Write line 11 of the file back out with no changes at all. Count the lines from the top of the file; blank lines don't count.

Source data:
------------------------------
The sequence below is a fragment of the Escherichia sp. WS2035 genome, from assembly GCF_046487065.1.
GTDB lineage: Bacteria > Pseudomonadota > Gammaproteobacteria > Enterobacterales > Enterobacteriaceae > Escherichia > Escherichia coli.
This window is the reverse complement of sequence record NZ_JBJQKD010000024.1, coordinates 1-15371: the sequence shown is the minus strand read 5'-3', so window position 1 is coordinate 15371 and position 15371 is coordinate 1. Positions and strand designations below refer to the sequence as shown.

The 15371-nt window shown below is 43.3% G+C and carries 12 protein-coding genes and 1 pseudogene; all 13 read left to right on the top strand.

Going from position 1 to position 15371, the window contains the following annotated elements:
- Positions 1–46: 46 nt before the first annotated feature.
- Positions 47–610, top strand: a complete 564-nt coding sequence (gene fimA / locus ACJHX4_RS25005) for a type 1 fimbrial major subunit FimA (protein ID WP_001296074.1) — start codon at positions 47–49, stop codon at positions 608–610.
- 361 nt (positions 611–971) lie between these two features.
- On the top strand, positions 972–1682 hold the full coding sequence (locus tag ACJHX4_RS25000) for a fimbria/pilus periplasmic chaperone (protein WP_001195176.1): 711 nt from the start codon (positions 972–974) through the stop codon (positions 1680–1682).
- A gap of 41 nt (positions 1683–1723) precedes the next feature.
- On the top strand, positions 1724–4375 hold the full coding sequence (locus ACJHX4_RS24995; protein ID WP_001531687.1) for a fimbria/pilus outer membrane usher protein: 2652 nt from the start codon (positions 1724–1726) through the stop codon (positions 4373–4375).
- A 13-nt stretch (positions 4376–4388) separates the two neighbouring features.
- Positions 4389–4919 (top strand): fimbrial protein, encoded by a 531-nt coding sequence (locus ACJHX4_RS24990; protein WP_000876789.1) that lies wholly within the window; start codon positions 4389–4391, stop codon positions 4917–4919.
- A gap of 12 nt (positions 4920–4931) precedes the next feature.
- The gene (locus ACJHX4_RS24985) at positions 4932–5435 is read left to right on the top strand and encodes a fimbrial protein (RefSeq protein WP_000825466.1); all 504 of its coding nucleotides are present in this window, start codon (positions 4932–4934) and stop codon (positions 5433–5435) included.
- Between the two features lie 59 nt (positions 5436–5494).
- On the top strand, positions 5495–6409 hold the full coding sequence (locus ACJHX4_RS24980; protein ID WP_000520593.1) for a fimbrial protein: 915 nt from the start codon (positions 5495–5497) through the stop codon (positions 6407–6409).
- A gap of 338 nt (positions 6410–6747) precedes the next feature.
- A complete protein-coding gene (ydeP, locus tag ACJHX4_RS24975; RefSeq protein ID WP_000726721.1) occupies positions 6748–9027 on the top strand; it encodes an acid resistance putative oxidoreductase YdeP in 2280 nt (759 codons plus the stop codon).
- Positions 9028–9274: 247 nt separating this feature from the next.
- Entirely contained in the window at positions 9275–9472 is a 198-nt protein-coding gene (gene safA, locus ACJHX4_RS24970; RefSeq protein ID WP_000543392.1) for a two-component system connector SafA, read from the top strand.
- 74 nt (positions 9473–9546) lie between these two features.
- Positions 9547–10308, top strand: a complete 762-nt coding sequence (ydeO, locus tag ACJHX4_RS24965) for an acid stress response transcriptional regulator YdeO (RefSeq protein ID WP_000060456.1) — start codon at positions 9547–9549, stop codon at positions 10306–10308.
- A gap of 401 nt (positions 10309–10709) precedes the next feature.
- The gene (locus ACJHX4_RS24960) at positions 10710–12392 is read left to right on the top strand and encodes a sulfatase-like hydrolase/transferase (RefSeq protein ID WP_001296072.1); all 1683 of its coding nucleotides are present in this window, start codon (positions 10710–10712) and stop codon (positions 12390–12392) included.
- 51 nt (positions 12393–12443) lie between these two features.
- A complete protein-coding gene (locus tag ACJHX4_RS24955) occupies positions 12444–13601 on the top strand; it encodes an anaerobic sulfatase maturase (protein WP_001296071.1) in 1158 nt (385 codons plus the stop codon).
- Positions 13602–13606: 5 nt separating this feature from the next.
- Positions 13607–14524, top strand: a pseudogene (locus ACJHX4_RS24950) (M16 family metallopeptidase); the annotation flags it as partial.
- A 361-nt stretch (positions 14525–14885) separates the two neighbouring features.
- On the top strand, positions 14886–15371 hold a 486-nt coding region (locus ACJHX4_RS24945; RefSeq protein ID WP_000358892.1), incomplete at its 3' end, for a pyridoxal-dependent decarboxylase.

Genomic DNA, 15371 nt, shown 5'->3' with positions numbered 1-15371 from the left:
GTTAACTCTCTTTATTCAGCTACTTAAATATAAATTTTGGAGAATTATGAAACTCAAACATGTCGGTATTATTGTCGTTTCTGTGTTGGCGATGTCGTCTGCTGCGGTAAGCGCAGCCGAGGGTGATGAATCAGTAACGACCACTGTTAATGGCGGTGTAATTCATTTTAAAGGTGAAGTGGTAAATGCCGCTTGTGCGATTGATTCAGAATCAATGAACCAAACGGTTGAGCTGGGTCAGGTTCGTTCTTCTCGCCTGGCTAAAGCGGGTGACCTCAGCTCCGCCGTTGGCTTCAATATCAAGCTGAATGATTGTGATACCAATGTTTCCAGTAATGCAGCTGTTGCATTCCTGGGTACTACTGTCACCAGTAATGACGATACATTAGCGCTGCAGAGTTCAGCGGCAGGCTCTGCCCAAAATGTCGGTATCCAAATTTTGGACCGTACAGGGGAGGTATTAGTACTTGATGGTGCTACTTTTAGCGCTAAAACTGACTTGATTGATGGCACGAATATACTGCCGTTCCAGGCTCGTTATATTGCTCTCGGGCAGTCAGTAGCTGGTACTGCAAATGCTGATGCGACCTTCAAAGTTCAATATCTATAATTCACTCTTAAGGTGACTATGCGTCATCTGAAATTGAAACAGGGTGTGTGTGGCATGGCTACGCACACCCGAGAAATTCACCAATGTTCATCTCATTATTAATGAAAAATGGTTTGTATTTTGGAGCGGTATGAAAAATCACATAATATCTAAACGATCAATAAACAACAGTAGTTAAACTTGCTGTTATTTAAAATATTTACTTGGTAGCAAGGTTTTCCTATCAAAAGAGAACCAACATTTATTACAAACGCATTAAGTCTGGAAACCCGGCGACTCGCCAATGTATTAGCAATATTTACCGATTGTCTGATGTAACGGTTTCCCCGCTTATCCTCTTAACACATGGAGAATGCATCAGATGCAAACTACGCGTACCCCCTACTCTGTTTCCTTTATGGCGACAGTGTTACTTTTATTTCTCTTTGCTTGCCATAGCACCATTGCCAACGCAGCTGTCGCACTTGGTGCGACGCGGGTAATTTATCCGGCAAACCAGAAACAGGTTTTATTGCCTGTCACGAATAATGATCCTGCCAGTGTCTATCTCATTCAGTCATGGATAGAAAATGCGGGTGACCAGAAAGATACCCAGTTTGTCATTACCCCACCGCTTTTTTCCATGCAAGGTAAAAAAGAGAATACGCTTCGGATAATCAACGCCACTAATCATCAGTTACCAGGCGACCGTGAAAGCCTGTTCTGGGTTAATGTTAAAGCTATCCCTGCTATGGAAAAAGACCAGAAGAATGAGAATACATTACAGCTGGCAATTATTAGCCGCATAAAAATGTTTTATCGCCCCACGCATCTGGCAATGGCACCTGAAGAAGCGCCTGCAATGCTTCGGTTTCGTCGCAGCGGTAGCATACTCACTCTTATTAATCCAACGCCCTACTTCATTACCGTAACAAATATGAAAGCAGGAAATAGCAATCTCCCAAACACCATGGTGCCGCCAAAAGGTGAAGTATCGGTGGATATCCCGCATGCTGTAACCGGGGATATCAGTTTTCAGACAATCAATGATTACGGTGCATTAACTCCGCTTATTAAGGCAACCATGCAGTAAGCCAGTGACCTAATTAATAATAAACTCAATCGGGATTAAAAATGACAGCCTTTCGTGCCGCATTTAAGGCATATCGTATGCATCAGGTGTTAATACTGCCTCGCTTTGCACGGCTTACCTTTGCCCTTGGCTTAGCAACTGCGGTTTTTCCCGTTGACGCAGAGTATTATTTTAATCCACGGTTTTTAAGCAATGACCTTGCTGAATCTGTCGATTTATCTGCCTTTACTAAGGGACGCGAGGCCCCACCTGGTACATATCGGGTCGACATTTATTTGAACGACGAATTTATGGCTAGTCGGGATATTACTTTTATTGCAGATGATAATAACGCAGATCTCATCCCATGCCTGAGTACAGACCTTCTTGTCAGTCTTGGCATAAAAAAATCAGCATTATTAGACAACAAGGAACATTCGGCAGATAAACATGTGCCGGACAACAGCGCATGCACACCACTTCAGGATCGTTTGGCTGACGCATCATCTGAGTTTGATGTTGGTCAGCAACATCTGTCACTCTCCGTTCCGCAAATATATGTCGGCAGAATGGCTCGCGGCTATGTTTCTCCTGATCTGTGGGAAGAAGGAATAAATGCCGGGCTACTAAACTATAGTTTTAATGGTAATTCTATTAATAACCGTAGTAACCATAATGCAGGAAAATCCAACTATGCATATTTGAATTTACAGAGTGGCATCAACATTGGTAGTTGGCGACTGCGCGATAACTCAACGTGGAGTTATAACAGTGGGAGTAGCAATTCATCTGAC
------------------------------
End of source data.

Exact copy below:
- On the top strand, positions 1724–4375 hold the full coding sequence (locus ACJHX4_RS24995; protein ID WP_001531687.1) for a fimbria/pilus outer membrane usher protein: 2652 nt from the start codon (positions 1724–1726) through the stop codon (positions 4373–4375).